Though this fund allocation was not given to ADAX, the allocation of the fund to the Big Data initiative in Malaysia was a testimony to ADAX as a credible, functional platform for upskilling and reskilling the Malaysian workforce in Data Science & Analytics. This ties with HRDF’s ultimate goal to create more high income jobs and help Malaysia’s transition towards a developed economy.
Thus, the BDA Talent Development Grant was awarded to NBDA. ADAX helps to develop the BDA ecosystem and tracking of the data professionals in Malaysia.
How transparent was the process to pick the 19 service providers?
Sharala: The process is very transparent. The selection process can be found on the ADAX website and NBDA website. The selection process is evaluated by MDEC, HRDF and the representative from NBDA. Training providers are evaluated based on the BDA Talent Framework as below:
Does any one party have any undue influence, be it subtle or obvious on how the training providers are chosen?
Sharala: No, there is no influence by any measure. Every training provider has to go through the selection process as mentioned above. No exceptions are made at any given time.
Does any private company have an outsized role in ADAX?
Sharala: No private company has an outsized role in ADAX.
Ansys is the chosen private entity that was selected to participate in the PPP collaboration for the ADAX brand project.
Ansys was given the master license to use the ADAX brand in delivering the “20,000 data professionals by 2020” mandate & KPIs of the PPP.
You are running ADAX and at the same time you are one of the 19 service providers. What processes are in place to ensure everything is above board?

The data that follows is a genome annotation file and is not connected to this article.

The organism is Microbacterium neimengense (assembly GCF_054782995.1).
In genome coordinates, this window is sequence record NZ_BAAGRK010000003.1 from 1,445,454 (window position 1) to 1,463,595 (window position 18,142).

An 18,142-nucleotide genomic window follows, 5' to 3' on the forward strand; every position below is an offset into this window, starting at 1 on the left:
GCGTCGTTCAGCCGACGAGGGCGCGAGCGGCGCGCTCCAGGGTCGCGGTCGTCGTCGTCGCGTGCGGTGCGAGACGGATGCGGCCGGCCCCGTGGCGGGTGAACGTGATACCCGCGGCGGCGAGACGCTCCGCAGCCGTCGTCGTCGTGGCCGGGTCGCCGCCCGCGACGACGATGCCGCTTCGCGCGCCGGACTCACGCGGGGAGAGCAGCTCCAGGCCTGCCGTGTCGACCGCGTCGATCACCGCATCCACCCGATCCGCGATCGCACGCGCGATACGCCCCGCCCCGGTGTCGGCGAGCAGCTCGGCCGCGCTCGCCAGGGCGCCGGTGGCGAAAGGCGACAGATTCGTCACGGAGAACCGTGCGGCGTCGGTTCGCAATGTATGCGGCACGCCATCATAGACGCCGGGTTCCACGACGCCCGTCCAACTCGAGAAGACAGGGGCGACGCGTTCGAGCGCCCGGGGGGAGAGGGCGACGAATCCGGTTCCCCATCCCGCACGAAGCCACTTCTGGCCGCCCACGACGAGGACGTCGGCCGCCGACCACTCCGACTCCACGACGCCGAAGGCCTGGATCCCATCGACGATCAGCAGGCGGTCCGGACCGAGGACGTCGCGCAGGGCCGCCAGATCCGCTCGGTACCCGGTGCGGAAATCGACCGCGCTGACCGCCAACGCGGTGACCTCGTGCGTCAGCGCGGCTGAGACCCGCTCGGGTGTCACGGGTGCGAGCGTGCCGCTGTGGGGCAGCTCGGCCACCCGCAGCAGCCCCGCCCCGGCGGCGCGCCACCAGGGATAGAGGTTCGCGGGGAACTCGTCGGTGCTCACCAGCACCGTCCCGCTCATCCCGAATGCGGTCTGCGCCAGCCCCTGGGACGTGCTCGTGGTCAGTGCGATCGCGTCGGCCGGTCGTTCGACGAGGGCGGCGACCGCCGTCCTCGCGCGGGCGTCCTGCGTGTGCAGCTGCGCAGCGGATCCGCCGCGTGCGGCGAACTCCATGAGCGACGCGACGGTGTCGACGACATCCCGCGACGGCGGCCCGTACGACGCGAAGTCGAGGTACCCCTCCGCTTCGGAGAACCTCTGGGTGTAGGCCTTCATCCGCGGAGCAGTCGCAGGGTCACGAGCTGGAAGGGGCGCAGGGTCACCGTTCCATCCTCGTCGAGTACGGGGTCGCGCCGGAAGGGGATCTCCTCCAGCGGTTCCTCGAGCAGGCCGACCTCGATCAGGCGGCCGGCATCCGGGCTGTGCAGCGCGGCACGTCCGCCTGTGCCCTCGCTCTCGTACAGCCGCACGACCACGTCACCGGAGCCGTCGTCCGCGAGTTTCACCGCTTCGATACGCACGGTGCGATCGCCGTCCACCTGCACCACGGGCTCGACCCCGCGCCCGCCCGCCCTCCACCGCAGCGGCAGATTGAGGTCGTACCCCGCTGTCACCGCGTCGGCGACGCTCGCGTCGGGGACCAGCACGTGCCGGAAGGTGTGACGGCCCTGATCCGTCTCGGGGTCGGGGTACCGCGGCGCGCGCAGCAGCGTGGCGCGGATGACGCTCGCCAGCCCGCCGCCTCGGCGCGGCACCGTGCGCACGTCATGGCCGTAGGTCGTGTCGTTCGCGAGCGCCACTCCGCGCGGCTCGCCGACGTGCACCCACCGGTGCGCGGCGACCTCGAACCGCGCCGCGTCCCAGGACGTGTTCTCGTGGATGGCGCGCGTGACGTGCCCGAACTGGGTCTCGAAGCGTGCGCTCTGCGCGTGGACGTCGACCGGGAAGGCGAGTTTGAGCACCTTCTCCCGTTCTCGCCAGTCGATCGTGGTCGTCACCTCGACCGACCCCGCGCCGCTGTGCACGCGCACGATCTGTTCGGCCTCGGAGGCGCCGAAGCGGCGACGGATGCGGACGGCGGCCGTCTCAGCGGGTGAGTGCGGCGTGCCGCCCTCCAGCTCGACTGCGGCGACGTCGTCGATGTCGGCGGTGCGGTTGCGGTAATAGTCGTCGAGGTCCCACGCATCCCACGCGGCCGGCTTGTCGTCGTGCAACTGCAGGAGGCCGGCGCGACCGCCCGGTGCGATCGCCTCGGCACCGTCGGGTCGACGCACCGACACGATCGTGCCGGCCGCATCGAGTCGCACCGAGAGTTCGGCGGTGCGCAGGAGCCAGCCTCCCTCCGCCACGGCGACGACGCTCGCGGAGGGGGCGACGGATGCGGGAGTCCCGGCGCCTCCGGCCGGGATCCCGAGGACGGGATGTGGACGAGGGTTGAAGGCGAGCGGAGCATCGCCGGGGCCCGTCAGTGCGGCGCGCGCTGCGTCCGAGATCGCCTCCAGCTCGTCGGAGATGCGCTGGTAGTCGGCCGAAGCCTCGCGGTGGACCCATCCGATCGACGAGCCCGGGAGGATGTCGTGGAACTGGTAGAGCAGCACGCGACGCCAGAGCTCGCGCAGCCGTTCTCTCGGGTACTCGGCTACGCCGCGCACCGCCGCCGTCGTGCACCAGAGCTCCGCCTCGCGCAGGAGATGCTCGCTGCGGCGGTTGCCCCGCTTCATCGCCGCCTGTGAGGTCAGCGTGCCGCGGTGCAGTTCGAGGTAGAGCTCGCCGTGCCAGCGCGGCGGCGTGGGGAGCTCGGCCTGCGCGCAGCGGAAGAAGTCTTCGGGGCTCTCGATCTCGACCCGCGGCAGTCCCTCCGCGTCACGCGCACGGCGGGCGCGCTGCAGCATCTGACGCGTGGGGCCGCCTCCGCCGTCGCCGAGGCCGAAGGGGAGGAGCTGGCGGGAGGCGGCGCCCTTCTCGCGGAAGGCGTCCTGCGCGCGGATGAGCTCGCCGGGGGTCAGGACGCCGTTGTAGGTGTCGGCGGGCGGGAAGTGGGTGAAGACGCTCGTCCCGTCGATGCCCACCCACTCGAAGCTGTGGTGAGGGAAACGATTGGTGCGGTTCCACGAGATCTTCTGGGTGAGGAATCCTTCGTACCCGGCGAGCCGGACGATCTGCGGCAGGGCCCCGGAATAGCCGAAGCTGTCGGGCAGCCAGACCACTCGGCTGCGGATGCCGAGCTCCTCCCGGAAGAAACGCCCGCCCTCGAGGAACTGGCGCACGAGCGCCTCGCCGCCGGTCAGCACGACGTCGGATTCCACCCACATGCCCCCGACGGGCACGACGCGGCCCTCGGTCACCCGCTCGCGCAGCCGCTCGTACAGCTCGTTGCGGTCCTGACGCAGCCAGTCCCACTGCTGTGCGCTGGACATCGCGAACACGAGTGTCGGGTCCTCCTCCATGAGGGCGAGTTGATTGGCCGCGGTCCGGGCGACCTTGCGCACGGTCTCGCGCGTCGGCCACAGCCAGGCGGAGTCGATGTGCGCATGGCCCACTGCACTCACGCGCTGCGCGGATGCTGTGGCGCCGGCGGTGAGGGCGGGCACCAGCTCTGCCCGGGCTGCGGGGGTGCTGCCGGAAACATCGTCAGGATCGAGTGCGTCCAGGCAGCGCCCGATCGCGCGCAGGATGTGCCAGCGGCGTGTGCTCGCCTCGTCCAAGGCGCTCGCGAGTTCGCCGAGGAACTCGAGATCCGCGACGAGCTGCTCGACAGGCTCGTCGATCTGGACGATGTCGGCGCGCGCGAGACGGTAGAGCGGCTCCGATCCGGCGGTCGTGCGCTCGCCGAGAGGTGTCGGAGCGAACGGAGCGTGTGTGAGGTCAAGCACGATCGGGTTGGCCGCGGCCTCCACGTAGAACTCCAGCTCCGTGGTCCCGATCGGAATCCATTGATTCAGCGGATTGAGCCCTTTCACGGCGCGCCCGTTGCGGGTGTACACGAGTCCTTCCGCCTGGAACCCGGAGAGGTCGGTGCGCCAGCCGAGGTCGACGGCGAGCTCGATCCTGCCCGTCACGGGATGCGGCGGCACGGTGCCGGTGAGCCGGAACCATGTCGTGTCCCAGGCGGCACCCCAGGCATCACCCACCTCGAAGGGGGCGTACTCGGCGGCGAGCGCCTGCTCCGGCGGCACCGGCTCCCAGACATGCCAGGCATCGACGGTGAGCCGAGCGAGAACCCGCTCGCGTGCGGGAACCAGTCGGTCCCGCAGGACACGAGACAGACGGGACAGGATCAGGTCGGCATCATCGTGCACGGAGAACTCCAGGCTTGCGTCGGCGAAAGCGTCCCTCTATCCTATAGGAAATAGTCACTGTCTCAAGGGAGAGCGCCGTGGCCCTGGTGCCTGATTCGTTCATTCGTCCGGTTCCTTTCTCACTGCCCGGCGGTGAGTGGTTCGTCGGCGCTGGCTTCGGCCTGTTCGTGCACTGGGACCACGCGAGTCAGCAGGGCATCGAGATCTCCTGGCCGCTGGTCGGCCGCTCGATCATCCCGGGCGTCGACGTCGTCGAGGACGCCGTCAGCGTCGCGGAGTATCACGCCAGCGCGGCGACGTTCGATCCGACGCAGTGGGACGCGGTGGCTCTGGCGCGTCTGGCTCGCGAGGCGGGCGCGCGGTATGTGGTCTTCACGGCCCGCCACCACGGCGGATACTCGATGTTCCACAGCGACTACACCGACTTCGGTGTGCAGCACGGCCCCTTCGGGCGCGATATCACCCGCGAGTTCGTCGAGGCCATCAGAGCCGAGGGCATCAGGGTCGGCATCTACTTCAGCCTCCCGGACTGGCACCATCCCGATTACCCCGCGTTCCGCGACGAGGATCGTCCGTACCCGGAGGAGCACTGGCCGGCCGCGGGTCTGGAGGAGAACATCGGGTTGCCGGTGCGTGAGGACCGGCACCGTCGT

Sharala: As mentioned in Q4, every training provider has to go through a rigorous process before being selected and CADS has no role in this process at all.
In 2017, ADAX worked to manage the selection of ADAX Training Providers, to ensure that it meets the needs as set forth by the BDA Talent Framework (shown in Q4). ADAX had a strict governance for ADAX training providers (table below):
ADAX is the main advocate of the BDA ecosystem and it tracks the number of data professionals in Malaysia by collaborating with the various training providers in the industry but by itself ADAX/Ansys is not one of the 19 service providers. ADAX acted as a secretariat to administer the talent development fund in 2017 but the role has since shifted to NBDA in 2018. The shortlist of courses which meet the BDA Talent Framework criteria now falls under the purview of NBDA.
Once received and validated, proposals sent by training providers will undergo the evaluation process consisting of a two stage evaluation as follows:
- Technical Committee - The committee is chaired by Data Scientists (industry) and is tasked to evaluate the adherence of the proposals to the BDA Talent Framework;
- Selection Committee – The committee is chaired by MDEC and consists of representatives from HRDF and NBDA. The Committee endorses the selection of the Training Providers evaluated by the Technical Committee; and
- HRDF Selection Process - The proposed courses are submitted to HRDF for their internal selection process and successful applications shall be directed to the Secretariat (ADAX in 2017; NBDA in 2018) for registration process in the INBASE System. (INBASE is one of the strategic initiatives under HRDF where pool funds are awarded for Value Added Programmes identified by the Sectorial Training Committees to support the national agenda to attain a 35% Malaysian skilled workforce by Year 2020.)
What role did the Big 4 Accounting firm play in the whole process?
Sharala: As mentioned before Ansys Sdn Bhd is the private partner in the public private partnership with MDEC to operationalise ADAX. Doing a public project for the first time Ansys wanted to ensure appropriate governance is in place. Therefore engaged a Big 4 Accounting firm to do an internal review with the objective to improve and strengthen the governance framework and internal controls of the ADAX project on a continuous basis. They have just completed their review and we are in the midst of implementing their recommendations.